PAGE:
Nordic Day on mobility and cross-border collaboration – where are we in 2024?

Overcoming mobility issues for Nordic citizens and businesses is a key part of the work in becoming the most integrated and sustainable region by 2030. In times of global challenges we need strengthened political commitment to solving Nordic regional issues. How do we facilitate freedom of movement in the future? This was the central question at Monday's event in Stockholm ahead of Nordic Day 23 March.

Our food choices are not rational – do we need a sugar tax, meat tax and subsidies on fruit and vegetables to make us eat better?

Changing our eating habits is the most effective thing we can do for both public health and the climate in the Nordics. According to a new report, taxes and subsidies are key policy tools for making that happen. Thought leaders in the food system call for strong governmental action and more collaboration for better evidence-based policies. Dietary habits are a major factor in disease development, and food systems are responsible for one-third of human-caused emissions. The new report “Policy tools for sustainable and healthy eating” explores policy measures that could facilitate the adoption of sustainable and healthy food alternatives at a time when scientific evidence repeatedly underscores the mounting pressures on both climate and public health. “This new report gives us the direction and tools for the difficult decisions we need to make and the discussions we need to have in order to make things easier for people to live sustainably and healthily,” says Karen Ellemann, Secretary General of the Nordic Council of Ministers. The report demonstrates how the Nordic countries can bolster their food consumption strategies in various ways and create an environment that makes it possible for citizens to eat sustainably and healthily. Taxes and subsidies are key policy tools and the report also suggests co-operation on labelling and marketing regulations to make it easier for people in the Nordics to enjoy healthier and more climate-friendly diets. People want cheaper fruits and vegetables – where is the political response? During the report launch event, several panel discussions were held with a mix of representatives from academia, government, industry, and civil society. Olga Grönvall Lund, representing the association Reformaten, highlighted the disconnect between politicians’ readiness to employ policy tools and the communication of these efforts to the public, underscoring the urgent need for more informed decision-making by both policymakers…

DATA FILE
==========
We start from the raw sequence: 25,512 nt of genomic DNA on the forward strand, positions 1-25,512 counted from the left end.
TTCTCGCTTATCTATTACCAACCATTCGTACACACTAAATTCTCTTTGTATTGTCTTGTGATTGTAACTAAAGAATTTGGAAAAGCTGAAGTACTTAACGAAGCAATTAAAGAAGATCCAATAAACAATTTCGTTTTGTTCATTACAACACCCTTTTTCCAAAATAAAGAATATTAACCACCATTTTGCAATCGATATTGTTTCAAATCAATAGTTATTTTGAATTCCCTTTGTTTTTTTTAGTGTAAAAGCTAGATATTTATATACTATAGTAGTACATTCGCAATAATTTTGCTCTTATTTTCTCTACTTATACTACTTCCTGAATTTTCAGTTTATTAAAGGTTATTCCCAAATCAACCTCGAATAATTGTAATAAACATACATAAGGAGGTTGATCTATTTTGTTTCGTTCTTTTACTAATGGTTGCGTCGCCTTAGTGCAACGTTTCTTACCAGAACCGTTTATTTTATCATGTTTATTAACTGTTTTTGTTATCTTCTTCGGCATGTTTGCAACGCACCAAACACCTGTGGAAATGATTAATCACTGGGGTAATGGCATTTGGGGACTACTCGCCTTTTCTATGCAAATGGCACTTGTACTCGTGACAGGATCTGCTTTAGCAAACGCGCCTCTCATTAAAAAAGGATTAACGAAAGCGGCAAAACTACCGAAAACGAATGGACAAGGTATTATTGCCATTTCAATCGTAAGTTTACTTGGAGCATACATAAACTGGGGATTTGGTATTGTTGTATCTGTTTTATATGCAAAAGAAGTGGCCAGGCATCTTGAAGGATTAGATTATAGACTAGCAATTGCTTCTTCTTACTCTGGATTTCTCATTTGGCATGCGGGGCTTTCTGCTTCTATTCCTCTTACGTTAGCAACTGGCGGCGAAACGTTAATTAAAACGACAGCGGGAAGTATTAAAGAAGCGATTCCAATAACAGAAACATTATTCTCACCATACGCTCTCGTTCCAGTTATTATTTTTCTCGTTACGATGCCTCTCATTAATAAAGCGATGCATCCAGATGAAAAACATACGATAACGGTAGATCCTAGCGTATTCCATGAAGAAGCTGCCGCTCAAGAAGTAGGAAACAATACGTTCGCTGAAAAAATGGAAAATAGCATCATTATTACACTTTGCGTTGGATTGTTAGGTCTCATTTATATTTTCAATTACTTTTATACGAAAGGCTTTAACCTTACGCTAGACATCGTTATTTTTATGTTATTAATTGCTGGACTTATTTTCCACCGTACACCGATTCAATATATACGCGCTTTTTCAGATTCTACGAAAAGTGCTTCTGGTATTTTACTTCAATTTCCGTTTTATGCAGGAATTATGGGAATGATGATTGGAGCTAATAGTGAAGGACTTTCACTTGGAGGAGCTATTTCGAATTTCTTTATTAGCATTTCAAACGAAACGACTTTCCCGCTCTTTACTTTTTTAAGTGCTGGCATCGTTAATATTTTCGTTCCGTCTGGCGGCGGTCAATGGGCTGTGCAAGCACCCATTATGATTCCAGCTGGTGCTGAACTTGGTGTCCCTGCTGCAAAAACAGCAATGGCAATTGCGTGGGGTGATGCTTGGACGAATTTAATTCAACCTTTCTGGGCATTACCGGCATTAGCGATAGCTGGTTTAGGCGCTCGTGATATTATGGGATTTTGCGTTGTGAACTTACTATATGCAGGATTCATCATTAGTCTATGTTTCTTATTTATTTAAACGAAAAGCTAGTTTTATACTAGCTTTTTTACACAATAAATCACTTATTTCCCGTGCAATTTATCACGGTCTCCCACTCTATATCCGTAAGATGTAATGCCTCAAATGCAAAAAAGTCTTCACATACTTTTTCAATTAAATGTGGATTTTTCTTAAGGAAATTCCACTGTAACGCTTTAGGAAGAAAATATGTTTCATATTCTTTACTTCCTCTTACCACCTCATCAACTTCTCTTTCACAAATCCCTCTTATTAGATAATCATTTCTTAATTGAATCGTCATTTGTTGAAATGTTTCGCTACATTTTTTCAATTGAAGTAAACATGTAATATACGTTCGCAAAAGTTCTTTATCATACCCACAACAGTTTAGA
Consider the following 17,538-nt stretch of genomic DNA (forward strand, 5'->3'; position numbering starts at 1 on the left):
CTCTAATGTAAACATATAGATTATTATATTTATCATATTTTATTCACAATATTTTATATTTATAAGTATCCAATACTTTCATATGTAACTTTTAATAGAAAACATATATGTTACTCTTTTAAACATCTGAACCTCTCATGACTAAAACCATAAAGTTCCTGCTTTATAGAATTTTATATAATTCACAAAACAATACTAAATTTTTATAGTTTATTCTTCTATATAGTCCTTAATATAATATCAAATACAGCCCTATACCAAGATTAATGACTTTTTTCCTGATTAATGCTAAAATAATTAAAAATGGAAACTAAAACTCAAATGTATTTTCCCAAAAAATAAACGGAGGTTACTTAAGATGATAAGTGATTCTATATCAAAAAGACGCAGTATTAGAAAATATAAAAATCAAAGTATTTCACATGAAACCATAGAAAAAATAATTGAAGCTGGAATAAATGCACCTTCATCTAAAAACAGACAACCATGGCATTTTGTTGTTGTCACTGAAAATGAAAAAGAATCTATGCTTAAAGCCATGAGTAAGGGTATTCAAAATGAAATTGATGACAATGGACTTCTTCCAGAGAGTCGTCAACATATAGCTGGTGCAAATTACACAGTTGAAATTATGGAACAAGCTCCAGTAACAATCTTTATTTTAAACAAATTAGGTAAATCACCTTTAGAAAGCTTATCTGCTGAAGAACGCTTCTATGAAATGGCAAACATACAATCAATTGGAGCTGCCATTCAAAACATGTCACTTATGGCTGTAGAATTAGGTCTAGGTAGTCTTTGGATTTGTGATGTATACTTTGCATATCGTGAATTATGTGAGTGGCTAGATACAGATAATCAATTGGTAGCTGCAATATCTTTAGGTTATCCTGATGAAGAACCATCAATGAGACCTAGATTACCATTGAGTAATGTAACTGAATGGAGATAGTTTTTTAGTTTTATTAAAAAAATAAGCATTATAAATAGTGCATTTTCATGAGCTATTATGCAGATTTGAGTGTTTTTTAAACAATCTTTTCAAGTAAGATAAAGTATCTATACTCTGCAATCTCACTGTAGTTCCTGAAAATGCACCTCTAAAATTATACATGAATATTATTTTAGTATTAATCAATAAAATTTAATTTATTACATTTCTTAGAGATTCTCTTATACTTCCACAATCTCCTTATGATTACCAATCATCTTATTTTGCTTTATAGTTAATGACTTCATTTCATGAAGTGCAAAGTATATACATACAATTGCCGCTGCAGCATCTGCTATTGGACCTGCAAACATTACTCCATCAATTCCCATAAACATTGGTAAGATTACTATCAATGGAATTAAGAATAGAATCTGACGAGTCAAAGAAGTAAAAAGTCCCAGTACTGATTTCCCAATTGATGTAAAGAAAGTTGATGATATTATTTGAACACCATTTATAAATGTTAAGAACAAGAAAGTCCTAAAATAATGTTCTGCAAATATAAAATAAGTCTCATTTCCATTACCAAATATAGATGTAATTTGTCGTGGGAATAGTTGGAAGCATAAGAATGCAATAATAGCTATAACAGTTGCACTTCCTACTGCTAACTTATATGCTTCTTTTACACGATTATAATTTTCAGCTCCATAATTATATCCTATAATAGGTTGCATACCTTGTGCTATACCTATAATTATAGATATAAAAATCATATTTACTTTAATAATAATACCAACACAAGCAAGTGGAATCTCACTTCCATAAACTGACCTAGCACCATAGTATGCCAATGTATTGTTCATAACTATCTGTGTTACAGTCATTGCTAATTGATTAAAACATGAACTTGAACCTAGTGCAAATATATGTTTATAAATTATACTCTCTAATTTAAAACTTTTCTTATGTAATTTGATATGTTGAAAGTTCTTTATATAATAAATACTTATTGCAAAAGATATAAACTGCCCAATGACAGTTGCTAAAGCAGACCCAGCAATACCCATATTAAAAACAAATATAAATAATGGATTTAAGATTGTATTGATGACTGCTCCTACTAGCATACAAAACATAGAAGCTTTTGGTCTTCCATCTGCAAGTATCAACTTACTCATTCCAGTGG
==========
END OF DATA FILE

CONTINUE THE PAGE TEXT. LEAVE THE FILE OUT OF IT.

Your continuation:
New NATO map to mark Sweden’s full membership

With Sweden’s NATO accession, all Nordic countries are now full members of the Alliance. To mark this milestone, Nordregio has published an updated map showing NATO and non-NATO membership in Europe. Sweden became NATO’s 32nd member on 7 March 2024. Finland joined in 2023, while Denmark, Iceland, and Norway count among the founding members and part of the Alliance since 1949. Nordregio marks this new era of defence cooperation with an updated NATO map. The new map is a follow-up to our earlier editions (from 2015 and 2023) that have been among Nordregio’s most viewed maps.
  • 2024 March

Combining carrots and sticks: How to nudge the Nordics towards sustainable and healthy eating habits